In Detail: Renault ZOE

The all-electric Renault ZOE seems to ride the line between the visual expression of alternate mobility and what buyers are currently comfortable with concerning cars extremely well. It's immediately identifiable as an electric car - the blue detailing and avant-garde surfacing being giveaways - but it is still just a B-segment hatchback.

We recently drove the ZOE and will be testing it in more detail when we can get our hands on one in the UK, but, ability aside, the detailing on the ZOE is going to be one of the major factors in attracting people to this car. Here's a snapshot.

Above: Jean Sémériva sketching the headlight graphic for the ZOE concept car that appeared at the Paris Motor Show in 2010. Given that Sémériva describes the ZOE's aesthetic using the words 'agility', 'fluidity' and 'emotion', it might comes as a surprise that before the project he was involved in designing agricultural vehicles. (Note the BMW CSL Batmobile model, presumably for inspiration...)

Above: One of Sémériva's final renderings for the production car, which features the same full-length creases as the concept.

Below: Despite the ZOE's innocent drivetrain, Renault wanted its new halo car to have something of a feral, mischievous feel to it, and a heavy eyelid across the intergrated headlight/grille graphic helps achieve this. Despite the modern technology under the skin, the majority of cars are still clay-modelled during the design stage as many designers feel that machines will never replicate a human's touch or feel.


Despite its rather typical dimensions, the ZOE will turn heads on the road simply because of its concept car-style detailing. We're not used to seeing visual jewellery on production cars, as most of it is too expensive for high volume manufacturing.

Above/below: Blue is the international colour of 'green', and the ZOE is sprinkled in light-blue chrome detailing, most notably the now enlarged Renault diamond at the front and uppercase model designation on the boot-lid. The ZOE's charging socket sits neatly behind the diamond logo, which opens on a hinge.

Above/Below: If we were all talking about the headlight graphic it would be perfectly understandable because it's pretty impressive, with cold blue inserts and a tiny 'Z.E' (zero emissions) signature on the LED strips. The rear light signature, however, is straight off the motor show stand, and features concentric rhombic inserts that stand out against the chrome background. Showstopper, indeed.

Below: Yes, it's a bit of a gimmick, but a relief of Sémériva's thumbprint is 'engraved' onto the hidden rear door handle of every ZOE. It's cheesy, but in the same vein as certain Alfa Romeo models, hidden door handles are cool.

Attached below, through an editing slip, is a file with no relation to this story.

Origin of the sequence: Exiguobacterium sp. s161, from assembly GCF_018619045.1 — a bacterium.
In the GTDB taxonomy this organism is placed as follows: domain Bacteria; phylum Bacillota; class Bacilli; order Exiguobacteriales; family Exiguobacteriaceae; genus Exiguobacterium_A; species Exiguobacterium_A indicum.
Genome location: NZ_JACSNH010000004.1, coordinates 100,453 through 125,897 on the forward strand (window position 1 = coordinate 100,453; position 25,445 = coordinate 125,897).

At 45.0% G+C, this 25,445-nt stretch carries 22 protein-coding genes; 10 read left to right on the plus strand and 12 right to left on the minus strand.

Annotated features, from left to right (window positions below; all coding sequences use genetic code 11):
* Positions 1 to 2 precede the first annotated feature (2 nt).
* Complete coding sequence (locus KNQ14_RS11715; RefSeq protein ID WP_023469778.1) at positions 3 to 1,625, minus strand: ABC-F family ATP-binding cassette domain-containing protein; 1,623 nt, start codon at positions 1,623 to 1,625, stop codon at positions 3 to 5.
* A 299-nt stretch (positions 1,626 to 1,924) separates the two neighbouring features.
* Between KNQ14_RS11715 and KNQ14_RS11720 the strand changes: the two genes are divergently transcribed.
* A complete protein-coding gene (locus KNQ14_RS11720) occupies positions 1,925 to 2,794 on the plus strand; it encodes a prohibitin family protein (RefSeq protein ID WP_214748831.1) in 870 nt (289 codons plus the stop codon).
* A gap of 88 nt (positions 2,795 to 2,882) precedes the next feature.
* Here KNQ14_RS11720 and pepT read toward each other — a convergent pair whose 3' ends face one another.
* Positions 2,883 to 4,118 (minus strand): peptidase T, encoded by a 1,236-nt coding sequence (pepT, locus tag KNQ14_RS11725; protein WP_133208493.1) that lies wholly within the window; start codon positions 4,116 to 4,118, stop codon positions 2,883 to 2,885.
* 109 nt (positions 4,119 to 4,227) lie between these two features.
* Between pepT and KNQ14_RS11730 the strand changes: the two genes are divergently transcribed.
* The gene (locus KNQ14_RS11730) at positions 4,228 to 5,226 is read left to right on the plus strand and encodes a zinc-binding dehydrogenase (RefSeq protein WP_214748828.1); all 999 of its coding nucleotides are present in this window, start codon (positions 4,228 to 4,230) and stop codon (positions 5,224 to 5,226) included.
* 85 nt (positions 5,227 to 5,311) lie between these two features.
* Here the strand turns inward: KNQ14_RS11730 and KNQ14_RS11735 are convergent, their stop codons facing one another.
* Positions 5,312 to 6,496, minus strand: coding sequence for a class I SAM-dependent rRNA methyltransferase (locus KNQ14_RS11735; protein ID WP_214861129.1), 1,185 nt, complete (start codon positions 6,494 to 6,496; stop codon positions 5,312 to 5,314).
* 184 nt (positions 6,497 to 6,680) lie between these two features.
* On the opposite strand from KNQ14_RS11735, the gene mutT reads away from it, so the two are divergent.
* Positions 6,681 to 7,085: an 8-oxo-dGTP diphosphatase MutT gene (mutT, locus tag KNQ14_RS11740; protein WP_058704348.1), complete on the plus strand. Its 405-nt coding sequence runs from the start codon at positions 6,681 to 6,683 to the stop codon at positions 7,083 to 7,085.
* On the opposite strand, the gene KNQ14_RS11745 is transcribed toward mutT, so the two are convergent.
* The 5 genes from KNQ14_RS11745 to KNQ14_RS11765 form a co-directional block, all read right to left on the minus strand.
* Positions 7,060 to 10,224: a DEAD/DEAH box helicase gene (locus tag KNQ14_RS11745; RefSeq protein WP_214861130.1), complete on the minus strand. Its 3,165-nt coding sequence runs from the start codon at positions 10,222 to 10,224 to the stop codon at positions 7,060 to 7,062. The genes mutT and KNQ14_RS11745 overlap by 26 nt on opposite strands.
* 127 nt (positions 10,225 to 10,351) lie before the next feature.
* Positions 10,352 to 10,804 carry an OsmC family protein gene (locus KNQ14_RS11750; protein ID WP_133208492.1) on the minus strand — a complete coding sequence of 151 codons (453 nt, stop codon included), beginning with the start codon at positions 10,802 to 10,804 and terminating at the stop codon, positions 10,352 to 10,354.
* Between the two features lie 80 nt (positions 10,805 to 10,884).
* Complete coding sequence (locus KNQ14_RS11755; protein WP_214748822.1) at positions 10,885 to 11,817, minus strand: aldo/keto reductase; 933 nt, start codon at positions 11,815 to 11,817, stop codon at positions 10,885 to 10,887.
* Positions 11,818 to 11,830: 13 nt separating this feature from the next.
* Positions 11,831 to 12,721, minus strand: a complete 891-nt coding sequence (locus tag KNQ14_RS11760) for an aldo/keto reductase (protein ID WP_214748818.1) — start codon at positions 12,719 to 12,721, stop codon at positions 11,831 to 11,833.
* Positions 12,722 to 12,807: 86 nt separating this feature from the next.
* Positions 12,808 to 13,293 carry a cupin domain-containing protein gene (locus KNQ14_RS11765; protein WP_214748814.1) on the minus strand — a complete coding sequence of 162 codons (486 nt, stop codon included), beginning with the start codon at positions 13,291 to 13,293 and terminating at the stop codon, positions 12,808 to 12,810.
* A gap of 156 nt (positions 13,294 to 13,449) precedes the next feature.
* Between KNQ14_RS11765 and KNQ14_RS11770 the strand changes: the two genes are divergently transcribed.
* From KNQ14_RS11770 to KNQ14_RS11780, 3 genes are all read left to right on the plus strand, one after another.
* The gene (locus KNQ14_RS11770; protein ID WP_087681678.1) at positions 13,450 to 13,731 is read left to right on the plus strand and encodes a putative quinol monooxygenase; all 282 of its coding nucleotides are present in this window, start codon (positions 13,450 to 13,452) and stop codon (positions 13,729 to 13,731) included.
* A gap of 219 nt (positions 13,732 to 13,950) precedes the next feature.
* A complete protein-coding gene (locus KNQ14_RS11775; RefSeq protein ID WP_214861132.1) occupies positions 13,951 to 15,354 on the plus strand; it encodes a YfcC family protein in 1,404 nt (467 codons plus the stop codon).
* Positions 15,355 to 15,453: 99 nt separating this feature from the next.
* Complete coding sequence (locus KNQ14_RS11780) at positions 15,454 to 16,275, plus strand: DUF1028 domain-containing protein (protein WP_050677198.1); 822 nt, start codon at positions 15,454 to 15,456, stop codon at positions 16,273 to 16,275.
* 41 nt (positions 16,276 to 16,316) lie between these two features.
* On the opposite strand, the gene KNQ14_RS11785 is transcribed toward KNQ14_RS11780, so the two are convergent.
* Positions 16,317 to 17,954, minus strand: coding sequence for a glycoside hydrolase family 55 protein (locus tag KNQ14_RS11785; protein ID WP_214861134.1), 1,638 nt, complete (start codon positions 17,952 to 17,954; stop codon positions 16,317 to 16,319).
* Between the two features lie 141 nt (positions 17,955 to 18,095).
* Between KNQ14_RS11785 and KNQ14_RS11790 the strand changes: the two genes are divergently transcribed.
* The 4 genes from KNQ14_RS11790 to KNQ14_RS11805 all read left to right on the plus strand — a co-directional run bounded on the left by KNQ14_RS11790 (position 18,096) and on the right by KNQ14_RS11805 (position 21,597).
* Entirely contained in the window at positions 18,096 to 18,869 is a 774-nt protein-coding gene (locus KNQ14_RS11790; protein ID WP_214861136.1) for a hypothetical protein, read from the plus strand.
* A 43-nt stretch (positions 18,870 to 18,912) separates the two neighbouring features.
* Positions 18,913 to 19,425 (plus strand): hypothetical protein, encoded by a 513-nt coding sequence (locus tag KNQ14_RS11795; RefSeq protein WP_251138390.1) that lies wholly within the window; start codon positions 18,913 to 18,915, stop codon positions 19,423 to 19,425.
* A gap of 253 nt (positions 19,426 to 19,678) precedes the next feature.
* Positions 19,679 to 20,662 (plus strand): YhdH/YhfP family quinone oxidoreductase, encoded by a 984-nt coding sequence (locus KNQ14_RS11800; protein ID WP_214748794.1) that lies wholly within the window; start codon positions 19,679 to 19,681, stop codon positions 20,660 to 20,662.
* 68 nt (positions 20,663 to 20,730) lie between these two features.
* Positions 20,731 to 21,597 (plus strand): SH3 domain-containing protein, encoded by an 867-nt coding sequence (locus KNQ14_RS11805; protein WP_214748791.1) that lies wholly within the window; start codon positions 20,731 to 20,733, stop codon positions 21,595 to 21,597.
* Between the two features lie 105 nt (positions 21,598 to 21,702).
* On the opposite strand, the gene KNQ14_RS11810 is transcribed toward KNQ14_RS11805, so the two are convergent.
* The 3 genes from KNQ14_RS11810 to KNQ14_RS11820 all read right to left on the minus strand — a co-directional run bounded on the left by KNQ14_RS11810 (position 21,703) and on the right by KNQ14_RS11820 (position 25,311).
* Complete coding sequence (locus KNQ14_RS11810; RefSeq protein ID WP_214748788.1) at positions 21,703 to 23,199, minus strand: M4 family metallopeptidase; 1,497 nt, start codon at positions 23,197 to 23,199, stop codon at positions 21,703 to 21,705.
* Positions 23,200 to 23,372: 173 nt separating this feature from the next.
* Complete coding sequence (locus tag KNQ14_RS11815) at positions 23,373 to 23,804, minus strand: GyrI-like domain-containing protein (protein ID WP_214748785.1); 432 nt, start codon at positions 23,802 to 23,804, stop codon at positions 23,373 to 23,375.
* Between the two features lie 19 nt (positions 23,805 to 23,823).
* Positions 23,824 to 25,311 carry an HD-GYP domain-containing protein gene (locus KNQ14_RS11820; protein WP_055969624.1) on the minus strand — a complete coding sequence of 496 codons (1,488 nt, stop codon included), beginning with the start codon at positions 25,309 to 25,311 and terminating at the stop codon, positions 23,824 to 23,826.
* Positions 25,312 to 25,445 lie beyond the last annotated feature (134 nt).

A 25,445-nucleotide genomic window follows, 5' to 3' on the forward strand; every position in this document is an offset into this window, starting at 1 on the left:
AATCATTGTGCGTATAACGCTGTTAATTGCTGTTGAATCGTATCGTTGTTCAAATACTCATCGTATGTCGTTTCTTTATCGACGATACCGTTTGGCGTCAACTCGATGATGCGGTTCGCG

Dominique Marzolf is responsible for the interior design, and, echoing the exterior design philosophy, "tried to to work with elements sculptured by the wind or water - like boats, a hydrofoil for example." Light pastel colours reflect not only purity but advanced technology, and there's even a reference to alternative energy production in the wind turbine blade-shaped moulding on the dashboard.

Above: This is the interior is the higher-spec 'Dynamique Intens' model, and the feeling of space and freedom is immediately obvious once inside the car. It's a strange mixture of old and new, with the smooth digital TFT readout and large touchscreen on the centre-console, but a manual handbrake (we've got no problem with that) in between the seats. Lacquered white inserts are ubiquitous, featuring prominently on the air-vent and speaker surrounds, as well as the door handles and control panel.

Below: Like the Volkswagen up!, the ZOE is another small hatchback to feature sporty modular seats. Modular seats use a seemingly one-piece design that helps keep the interior aesthetic simple and minimalistic. The Dynamique Zen and Intens models also use Teflon-treated seat coverings for protection.

Above: A linear TFT screen sits under a heavy cowl behind the steering wheel. The driver can choose from several colour schemes and the readout offers you your remaining range based on the previous 125 miles of driving. There's also an 'econometre' that indicates whether the ZOE is using or recovering energy at any given point. Usefully, the readout features a 'driving style inidcator' that changes the colour of the background according to your driving style (green: eco-driving, blue: neutral driving, violet: energy consuming driving).

Below: The second digital readout is the 'R-Link' touchscreen system on the centre console. The system can act as a sat-nav as well as a radio, telephone, for audiostreaming and also a social media hub.

Above/below: As if an reminder was needed when driving silently, you're constantly made aware that the ZOE is different from normal cars. Most noticeably, another 'Z.E' logo adorns the pebble-shaped gear-selector and Renault's electric graphic is engraved into the dashboard. Blue chrome serves to break up the smooth dashboard and draw the eye.

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